Does Having More Muscle Really Increase Your Metabolism?

Recently we received the following question from a reader: “I’ve always thought that adding muscle speeds up your metabolism. But then I read this isn’t correct. So what’s the truth: Does increasing your muscle mass really increase your metabolism?” -Phil, Vancouver

For as long as I can remember, a lot of people have believed that for every 1 pound of muscle you gain, your body burns an additional 50 calories. On paper, this sounds awesome. But unfortunately, it’s not true.

Does Increasing Muscle Mass Increase Metabolism?

The answer is “yes, but not by a whole lot.”

Research shows that every pound of hard-earned muscle burns about an additional 4-7 calories per day. Translation: if you wanted to burn 100 calories extra per day, then you need to add a solid 10-20 pounds of muscle to your body — and that’s a lot of muscle.

But Here’s The Good News

The ever-wise Dean Somerset wrote a great post on why this seemingly depressing news can be a bit deceiving. Let’s start with basics: even if you were able to add 10 to 20 pounds of muscle (and that would take you years, not months, to do), that extra 100 calories burned per day still wouldn’t give you “the fat-burning capabilities of a furnace on high in Phoenix in July.” But gaining that muscle would still be very helpful for your body — and your fat loss goals.

More Muscle Moving Means More Calories Burned Faster

While the caloric burn of a single pound of muscle at rest is very much overstated, the work you’d need to do in order to build that muscle would still create positive changes for your body. And then, as Somerset goes on to explain, when the now-more-muscular you exercises, you’d be able to burn more calories faster.

So the big outline of this is that adding muscle mass on its own won’t help you to burn a lot of calories, but can help you to do more work, which is what will actually burn more calories,” Somerset writes.

The Takeaway

While adding more muscle doesn’t speed up your metabolism as much as you’d like, don’t overstress the impact on your baseline metabolism. Instead, realize that there are many good reasons to exercise and add more muscle (and drop fat) as a means to being healthier and looking better.

Read More:

How Much Fat Should I Eat?

Is Sugar Bad For You? (You’ll Be Surprised)

Understanding Proteins, Carbs and Fats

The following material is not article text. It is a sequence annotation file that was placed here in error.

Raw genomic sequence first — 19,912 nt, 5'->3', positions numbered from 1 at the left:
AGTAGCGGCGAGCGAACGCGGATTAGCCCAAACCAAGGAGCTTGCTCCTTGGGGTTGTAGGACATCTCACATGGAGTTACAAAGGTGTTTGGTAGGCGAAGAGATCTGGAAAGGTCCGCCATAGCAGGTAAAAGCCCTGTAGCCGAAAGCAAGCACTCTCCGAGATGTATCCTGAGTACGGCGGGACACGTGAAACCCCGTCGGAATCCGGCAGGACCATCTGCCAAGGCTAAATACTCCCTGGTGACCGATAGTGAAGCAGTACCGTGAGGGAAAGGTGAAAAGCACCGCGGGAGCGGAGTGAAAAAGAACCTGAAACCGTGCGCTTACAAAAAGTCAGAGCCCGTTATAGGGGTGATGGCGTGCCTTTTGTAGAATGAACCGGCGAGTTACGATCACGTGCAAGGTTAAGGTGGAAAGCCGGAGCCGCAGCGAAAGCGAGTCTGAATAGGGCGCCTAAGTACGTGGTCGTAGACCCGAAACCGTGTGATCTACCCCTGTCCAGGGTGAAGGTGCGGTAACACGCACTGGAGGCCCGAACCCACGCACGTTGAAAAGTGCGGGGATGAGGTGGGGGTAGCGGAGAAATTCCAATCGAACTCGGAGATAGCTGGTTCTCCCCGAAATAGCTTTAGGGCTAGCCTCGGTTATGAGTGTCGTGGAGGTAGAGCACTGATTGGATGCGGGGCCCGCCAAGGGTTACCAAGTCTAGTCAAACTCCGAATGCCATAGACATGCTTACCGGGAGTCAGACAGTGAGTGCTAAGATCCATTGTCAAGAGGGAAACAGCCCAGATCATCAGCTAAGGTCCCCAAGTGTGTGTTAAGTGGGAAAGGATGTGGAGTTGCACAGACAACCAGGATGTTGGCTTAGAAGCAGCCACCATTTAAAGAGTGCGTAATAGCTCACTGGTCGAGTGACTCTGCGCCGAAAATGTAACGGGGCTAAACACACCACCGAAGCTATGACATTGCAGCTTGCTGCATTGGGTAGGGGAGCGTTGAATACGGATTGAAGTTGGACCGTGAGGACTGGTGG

1. Thanks for sharing such a great blog, Keep sharing such a great blog that would help each and everyone fit and healthy.

  2. Well said. Adding muscle may have just a small effect on your metabolism but anything you can do to push the dial in your favor helps! But as always, the most important part of fitness is your diet!

  3. So this has been a long asked question. I’ve always just shrugged it off as maybe true, but never took the time to challenge the thought of how muscle mass really speeds-up metabolism.

    And of course, building muscle and increasing strength has far reaching benefits than worrying about something that is not quite true: “increased metabolism” by building more muscle.

    It makes a lot of sense from this perspective and I appreciate you sharing it.

  4. I’ve heard repeatedly (even from qualified trainers) that adding muscle to our frame significantly ups metabolism and calorific burn. It’s nice to get a straightforward answer on this for once. Increasing our metabolism shouldn’t really be the goal anyway. The benefits of lifting regularly are multifold and I’ve started to feel much better in myself since I switched from all cardio to mixed routines. Toning up and getting stronger boosts your confidence in a totally different way and I can’t see myself ever going back to my old ways!

  5. Excellent Post man! Now a day every one is worried about how to increase muscle and metabolism. Very informative post. I ll try to follow all your points to improve my metabolism. Thanks for sharing your healthy views with us.

  6. Hi there born fitness, you guys are by far the best fitness community I’ve come across. You guys have help me stay fit and healthier than I’ve ever been , and in fact have made me stumble on a Ketosis product that has given me such good results all inspired by you, thanks and I hope you keep it up!!

    1. Thanks for reading our content, Presley. We appreciate you.

  7. Hey Adam, so I get that BMR isn’t affected much by having in increased muscle mass. But what is the impact on NEAT. Does gaining 5 pounds of muscle change the calorie burn contributing from NEAT (having that bigger body to move?)

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